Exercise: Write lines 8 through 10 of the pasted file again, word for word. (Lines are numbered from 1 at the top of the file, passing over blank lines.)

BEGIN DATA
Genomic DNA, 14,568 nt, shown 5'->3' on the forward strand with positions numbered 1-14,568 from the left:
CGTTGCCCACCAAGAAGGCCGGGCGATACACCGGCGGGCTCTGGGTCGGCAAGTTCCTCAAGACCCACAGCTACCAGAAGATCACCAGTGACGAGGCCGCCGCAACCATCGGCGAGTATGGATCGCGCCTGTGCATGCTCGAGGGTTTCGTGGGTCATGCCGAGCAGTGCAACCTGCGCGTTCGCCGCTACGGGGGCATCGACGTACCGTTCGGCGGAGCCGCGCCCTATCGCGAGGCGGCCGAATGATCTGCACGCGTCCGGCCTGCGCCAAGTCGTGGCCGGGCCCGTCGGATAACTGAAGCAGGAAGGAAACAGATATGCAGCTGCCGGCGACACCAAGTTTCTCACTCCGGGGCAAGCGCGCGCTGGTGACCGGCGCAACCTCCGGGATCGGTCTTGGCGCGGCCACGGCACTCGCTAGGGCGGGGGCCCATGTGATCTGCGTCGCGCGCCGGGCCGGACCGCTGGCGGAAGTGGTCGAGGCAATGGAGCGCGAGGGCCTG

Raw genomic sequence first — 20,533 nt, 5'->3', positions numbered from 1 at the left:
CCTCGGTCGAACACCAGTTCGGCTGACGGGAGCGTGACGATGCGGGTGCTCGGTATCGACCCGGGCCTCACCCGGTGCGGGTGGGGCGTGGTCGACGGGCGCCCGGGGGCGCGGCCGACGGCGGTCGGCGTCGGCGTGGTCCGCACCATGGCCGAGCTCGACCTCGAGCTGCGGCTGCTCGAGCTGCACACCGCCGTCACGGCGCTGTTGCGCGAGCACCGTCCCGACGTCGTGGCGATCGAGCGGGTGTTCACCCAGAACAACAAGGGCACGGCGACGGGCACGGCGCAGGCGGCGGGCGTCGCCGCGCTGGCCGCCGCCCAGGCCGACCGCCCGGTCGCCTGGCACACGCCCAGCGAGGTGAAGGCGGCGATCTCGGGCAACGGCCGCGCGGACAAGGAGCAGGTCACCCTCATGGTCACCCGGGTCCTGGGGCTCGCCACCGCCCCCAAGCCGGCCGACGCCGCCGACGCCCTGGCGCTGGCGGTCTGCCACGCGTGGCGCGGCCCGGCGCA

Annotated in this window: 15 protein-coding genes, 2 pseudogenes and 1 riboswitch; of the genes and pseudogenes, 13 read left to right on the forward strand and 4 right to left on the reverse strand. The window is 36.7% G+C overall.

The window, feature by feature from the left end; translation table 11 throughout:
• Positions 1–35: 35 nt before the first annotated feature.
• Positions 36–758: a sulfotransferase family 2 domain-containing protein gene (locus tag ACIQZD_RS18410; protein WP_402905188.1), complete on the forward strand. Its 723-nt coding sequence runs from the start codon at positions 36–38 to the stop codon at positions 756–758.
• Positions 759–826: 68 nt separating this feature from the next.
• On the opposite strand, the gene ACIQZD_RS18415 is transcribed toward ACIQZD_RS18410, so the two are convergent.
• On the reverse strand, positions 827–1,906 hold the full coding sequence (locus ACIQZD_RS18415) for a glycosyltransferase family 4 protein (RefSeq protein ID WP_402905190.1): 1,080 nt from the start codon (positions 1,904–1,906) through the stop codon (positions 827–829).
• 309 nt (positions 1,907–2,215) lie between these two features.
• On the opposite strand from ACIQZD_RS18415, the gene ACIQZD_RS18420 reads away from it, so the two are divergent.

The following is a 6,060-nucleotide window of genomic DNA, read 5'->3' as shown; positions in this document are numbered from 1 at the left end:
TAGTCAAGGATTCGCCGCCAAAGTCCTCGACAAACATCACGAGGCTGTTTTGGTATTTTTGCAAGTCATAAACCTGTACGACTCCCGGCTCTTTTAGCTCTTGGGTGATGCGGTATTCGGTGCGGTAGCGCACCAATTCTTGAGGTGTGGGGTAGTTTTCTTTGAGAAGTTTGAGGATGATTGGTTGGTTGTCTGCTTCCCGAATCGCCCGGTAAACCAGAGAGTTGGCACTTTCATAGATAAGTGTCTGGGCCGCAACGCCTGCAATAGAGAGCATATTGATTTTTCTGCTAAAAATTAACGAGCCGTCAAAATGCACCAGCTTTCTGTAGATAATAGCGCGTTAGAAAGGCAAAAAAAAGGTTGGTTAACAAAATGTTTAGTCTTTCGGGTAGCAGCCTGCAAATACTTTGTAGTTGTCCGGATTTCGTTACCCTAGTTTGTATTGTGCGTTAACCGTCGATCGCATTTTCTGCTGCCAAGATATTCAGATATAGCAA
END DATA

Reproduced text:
• Positions 36–758: a sulfotransferase family 2 domain-containing protein gene (locus tag ACIQZD_RS18410; protein WP_402905188.1), complete on the forward strand. Its 723-nt coding sequence runs from the start codon at positions 36–38 to the stop codon at positions 756–758.
• Positions 759–826: 68 nt separating this feature from the next.
• On the opposite strand, the gene ACIQZD_RS18415 is transcribed toward ACIQZD_RS18410, so the two are convergent.